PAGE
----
In 2017, Forbes reported that about 3 million Americans are following a gluten-free diet plan[2]. Of those individuals, about 70% are PWAGs (people without celiac avoiding gluten). That 70% may be people who have gluten sensitivity, self-diagnosed or not, and those who believe there are other health benefits to a gluten-free diet aside from reducing gut discomfort or damage. The other 30% include individuals with celiac disease, where eating gluten could put their health at risk.

About Celiac Disease: For those living with celiac disease, as small as a fork full of spaghetti can cause gastrointestinal discomfort. Consuming gluten triggers an autoimmune response, where the body attacks the villi, or finger-like hairs, in the lining of a person’s intestine. Celiac disease is genetic and can be diagnosed with a blood test to determine if antibodies are present and confirmed by a biopsy of the intestine for damage to the villi.[3][4]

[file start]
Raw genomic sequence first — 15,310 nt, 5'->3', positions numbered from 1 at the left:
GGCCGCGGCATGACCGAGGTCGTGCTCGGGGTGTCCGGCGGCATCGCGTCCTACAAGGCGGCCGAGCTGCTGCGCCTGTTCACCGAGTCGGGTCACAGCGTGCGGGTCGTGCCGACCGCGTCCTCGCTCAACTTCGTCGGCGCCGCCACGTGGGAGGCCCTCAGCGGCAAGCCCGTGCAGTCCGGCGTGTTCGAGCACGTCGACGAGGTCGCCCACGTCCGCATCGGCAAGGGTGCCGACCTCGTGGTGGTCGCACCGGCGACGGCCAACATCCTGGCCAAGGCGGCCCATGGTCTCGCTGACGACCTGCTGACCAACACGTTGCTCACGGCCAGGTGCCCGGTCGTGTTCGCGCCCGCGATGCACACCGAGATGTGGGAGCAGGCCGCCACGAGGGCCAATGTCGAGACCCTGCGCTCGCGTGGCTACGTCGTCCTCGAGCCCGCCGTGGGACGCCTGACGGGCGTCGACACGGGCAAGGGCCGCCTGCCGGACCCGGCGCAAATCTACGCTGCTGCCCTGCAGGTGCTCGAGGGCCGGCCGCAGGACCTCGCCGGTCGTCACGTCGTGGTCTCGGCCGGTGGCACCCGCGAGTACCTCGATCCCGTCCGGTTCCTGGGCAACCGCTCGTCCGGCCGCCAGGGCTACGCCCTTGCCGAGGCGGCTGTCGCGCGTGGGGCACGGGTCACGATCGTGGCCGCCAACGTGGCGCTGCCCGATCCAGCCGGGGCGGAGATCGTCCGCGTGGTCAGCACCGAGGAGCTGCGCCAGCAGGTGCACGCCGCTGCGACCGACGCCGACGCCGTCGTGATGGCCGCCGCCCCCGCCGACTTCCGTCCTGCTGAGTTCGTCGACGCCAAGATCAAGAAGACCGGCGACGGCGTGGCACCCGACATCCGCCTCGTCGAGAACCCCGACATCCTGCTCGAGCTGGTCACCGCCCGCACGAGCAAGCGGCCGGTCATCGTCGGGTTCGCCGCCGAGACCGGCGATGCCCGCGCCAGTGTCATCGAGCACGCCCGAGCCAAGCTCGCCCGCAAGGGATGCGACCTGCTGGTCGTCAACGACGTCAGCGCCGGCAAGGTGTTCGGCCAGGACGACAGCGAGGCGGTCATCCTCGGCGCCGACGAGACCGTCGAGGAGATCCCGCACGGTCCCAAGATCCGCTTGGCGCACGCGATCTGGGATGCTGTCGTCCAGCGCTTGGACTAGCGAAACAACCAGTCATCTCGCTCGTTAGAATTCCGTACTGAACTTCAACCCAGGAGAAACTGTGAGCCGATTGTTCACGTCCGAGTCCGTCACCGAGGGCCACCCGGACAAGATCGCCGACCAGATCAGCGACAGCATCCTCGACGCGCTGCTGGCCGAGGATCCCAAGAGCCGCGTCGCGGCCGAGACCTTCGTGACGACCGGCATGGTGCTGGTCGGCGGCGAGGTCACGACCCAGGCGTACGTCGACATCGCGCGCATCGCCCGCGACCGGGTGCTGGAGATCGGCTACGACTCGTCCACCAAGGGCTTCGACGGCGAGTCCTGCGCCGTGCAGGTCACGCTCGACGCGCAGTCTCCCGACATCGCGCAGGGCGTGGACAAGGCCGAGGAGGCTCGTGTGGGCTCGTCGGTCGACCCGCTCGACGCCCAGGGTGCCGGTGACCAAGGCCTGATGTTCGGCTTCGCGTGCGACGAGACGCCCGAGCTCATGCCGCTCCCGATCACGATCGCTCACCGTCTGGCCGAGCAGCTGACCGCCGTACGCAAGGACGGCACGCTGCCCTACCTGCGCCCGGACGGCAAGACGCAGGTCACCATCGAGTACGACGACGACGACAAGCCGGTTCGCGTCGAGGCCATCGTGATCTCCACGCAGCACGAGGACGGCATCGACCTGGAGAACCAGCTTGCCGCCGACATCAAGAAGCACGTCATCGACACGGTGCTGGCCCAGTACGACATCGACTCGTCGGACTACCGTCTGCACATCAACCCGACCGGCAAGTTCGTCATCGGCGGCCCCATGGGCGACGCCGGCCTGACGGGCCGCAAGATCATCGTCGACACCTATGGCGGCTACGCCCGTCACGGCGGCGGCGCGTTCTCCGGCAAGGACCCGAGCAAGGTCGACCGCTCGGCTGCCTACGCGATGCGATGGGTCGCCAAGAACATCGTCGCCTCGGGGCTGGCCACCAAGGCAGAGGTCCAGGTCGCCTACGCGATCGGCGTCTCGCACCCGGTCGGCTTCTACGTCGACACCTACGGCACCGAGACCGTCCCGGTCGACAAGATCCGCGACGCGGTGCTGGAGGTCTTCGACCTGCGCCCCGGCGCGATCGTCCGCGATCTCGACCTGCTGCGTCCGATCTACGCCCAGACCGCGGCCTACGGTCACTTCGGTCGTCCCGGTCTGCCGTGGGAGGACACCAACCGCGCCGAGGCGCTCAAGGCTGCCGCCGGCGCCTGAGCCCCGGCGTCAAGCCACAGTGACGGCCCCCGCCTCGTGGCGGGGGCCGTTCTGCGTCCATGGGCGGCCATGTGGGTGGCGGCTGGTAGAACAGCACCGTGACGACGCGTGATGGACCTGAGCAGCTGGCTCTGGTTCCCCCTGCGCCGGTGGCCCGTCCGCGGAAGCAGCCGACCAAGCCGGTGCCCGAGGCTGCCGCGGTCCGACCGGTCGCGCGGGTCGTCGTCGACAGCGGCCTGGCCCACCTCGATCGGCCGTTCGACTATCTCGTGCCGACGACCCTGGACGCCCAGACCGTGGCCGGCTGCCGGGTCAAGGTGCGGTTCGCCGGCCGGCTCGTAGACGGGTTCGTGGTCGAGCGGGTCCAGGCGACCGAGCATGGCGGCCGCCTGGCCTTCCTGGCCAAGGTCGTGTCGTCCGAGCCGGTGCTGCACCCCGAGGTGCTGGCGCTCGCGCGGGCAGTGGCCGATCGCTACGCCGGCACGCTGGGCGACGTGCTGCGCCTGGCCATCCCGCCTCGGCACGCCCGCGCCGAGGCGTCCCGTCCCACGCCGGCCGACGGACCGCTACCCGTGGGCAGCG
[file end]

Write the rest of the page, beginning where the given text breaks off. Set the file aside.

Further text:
Those who are gluten sensitive may also limit their intake of gluten. Individuals who follow this eating path find that eliminating gluten helps with gastrointestinal symptoms, such as

  • Gas
  • Bloating
  • Diarrhea

Research defining gluten sensitivity and treatment is a relatively new area of study, and therefore, has not yet been scientifically proven.

Eliminating gluten may help alleviate the aforementioned symptoms, but perhaps it can also be tied to the decrease in other allergens, such as wheat, dairy, or eggs that are commonly found in the type of products removed from a gluten-free diet plan. According to the Mayo Clinic, Dermatitis Herpetiformis, or Duhring disease, is a skin condition characterized by an itchy rash of red bumps and blisters. Though the cause is not known for this disease, maintaining a gluten-free diet plan can help treat this skin condition[5].